Design studies of turbine blade film cooling with unburned fuel in cross stream flow Conference

Thornburg, H, Sekar, B, Zelina, J et al. (2009). Design studies of turbine blade film cooling with unburned fuel in cross stream flow .

cited authors

  • Thornburg, H; Sekar, B; Zelina, J; Anderson, W; Polanka, MD; Lin, CX; Holder, RJ; Briones, AM; Stouffer, SD



  • Film cooling plays a critical role in providing effective thermal protection for components of modern gas turbine engines. A Reynolds-Averaged Navier-Stokes (RANS) approach is employed to simulate the complex turbulent reactive flow exhibited by film cooling flows emanating from a surface. The widely used SST k-ω turbulence model is used to model the turbulent flow. A simplified two-step propane-air reaction scheme has been employed to model the combustion process and study the underlying physics of mixing between film cooling and cross stream flow driving secondary combustion. The Eddy-dissipation concept (EDC) approach is used to account for the turbulence-chemistry interaction. The three-dimensional geometry is modeled using a hybrid mesh. The reacting flow field and the resulting film cooling effectiveness are predicted for circular, angled circular, and fanned film hole geometry for two equivalence ratios, one blowing ratio, and both air and N2 film cooling. Numerical results between air and N2 film cooling generally agree well with experimental data in terms of relative temperature change, non-dimensionalized with respect to the N2 film temperature. Results indicate that hole geometry plays a key role in the effectiveness of the film cooling design. Film cooling provided by the normal circular hole is considerably lower than that provided by the angled and fanned hole for both lean and in rich conditions. Air injection feeds secondary combustion that substantially increases the wall temperature on the flat surface for a considerable distance downstream of the hole. However, the shaped hole produces a larger effective film area in the immediate vicinity of the cooling hole both axially and laterally when compared to the normal circular and angled circular configurations. For fuel rich conditions a distinct hot area downstream of the coolant hole generated by the secondary combustion feed by coolant air injection has been predicted. This results in negative cooling effectiveness in certain areas of the flat surface, specifically for the shaped hole. The N2 coolant air injection provides no O2 to feed secondary combustion for the unburned fuel exiting the combustor at high equivalence ratios. Copyright © 2009 by the American Institute of Aeronautics and Astronautics, Inc.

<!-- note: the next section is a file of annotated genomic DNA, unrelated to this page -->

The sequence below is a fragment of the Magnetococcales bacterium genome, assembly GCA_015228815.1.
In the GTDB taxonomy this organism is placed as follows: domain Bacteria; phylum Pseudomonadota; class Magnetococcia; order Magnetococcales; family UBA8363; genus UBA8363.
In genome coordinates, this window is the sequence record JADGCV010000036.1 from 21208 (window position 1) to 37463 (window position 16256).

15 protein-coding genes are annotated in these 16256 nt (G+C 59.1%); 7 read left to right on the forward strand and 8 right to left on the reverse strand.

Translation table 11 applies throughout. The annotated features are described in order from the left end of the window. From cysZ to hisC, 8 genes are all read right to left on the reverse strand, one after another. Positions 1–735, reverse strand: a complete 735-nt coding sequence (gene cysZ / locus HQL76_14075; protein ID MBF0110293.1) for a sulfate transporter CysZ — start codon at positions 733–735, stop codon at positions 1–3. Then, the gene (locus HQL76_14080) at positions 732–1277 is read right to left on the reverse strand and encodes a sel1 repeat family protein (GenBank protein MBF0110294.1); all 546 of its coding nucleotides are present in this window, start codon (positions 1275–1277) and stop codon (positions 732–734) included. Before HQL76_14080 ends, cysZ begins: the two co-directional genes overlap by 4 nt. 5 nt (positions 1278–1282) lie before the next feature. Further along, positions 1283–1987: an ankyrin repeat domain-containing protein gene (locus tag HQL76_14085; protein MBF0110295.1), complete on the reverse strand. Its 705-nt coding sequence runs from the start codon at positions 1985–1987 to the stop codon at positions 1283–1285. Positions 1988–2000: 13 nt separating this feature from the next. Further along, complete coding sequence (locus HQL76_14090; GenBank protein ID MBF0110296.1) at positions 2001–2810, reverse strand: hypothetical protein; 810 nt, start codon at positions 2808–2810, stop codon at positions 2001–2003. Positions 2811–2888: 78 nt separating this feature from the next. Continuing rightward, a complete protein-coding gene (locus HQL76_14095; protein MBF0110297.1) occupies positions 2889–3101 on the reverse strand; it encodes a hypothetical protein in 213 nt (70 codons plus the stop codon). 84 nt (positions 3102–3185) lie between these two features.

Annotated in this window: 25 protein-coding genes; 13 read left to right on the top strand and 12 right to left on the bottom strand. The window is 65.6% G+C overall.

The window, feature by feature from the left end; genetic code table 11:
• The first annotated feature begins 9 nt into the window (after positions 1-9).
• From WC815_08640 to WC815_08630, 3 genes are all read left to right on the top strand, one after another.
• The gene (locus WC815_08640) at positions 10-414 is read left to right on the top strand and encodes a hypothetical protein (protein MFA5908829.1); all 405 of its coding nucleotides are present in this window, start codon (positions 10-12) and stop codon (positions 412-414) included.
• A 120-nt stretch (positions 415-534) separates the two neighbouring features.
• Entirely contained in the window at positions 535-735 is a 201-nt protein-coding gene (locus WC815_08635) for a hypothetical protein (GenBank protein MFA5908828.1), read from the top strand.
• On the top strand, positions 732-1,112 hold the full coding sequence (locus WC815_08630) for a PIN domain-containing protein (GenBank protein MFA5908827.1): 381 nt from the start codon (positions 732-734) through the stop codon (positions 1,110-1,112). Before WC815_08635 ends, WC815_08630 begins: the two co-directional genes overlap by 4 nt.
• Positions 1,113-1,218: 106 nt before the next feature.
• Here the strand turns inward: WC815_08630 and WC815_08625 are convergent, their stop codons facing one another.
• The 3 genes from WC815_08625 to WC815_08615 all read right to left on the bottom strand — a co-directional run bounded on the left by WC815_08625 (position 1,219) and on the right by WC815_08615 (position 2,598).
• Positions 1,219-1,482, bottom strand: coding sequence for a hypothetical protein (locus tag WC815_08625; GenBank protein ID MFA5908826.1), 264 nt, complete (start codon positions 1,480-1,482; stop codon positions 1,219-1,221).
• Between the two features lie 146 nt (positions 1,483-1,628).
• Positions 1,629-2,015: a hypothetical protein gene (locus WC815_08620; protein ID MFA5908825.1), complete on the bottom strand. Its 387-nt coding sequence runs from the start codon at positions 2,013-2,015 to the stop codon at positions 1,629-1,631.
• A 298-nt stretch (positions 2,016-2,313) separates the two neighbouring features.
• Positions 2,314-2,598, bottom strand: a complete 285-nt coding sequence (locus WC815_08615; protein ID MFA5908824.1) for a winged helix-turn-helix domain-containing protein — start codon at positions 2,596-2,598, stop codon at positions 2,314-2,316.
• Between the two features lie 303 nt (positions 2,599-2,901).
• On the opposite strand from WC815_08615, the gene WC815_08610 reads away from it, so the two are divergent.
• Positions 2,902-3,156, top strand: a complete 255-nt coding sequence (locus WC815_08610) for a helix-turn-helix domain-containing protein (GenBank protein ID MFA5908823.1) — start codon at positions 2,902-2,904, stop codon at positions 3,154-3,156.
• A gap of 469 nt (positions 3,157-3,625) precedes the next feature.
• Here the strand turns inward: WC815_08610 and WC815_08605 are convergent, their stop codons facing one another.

publication date

  • December 1, 2009

International Standard Book Number (ISBN) 13